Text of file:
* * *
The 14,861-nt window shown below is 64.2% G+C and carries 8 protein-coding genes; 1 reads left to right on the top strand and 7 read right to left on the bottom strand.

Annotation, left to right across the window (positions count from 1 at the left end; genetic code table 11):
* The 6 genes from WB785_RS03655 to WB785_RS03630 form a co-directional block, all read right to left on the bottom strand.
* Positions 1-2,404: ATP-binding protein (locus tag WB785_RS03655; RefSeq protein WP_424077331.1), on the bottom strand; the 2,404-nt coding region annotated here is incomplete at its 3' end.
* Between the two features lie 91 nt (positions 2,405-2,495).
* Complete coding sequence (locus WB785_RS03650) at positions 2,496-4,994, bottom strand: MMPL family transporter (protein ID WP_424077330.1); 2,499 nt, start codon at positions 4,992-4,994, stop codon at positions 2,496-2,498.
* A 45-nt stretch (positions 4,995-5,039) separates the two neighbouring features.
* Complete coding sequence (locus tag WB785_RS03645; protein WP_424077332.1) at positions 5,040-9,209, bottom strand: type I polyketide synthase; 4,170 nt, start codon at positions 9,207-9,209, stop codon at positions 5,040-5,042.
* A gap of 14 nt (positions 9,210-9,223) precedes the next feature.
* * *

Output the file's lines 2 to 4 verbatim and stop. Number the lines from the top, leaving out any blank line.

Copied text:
Annotation, left to right across the window (positions count from 1 at the left end; genetic code table 11):
* The 6 genes from WB785_RS03655 to WB785_RS03630 form a co-directional block, all read right to left on the bottom strand.
* Positions 1-2,404: ATP-binding protein (locus tag WB785_RS03655; RefSeq protein WP_424077331.1), on the bottom strand; the 2,404-nt coding region annotated here is incomplete at its 3' end.